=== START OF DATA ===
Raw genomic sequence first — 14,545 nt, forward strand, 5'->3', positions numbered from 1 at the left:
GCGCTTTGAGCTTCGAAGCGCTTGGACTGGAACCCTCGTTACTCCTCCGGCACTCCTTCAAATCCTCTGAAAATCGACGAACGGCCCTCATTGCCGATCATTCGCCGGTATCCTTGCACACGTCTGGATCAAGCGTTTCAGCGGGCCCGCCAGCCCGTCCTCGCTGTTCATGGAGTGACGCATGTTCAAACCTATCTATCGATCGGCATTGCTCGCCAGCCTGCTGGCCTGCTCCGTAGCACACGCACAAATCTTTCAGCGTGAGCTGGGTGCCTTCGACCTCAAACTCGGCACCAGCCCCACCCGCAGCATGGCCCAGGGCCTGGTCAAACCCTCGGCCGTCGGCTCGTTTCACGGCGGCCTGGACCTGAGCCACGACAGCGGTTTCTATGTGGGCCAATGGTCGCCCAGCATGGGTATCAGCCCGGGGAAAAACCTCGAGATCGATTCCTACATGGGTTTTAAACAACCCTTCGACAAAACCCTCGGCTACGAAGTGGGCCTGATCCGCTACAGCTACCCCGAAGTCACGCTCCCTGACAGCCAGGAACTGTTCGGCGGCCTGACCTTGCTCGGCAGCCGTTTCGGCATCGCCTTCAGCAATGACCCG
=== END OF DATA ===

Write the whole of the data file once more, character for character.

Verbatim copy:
Raw genomic sequence first — 14,545 nt, forward strand, 5'->3', positions numbered from 1 at the left:
GCGCTTTGAGCTTCGAAGCGCTTGGACTGGAACCCTCGTTACTCCTCCGGCACTCCTTCAAATCCTCTGAAAATCGACGAACGGCCCTCATTGCCGATCATTCGCCGGTATCCTTGCACACGTCTGGATCAAGCGTTTCAGCGGGCCCGCCAGCCCGTCCTCGCTGTTCATGGAGTGACGCATGTTCAAACCTATCTATCGATCGGCATTGCTCGCCAGCCTGCTGGCCTGCTCCGTAGCACACGCACAAATCTTTCAGCGTGAGCTGGGTGCCTTCGACCTCAAACTCGGCACCAGCCCCACCCGCAGCATGGCCCAGGGCCTGGTCAAACCCTCGGCCGTCGGCTCGTTTCACGGCGGCCTGGACCTGAGCCACGACAGCGGTTTCTATGTGGGCCAATGGTCGCCCAGCATGGGTATCAGCCCGGGGAAAAACCTCGAGATCGATTCCTACATGGGTTTTAAACAACCCTTCGACAAAACCCTCGGCTACGAAGTGGGCCTGATCCGCTACAGCTACCCCGAAGTCACGCTCCCTGACAGCCAGGAACTGTTCGGCGGCCTGACCTTGCTCGGCAGCCGTTTCGGCATCGCCTTCAGCAATGACCCG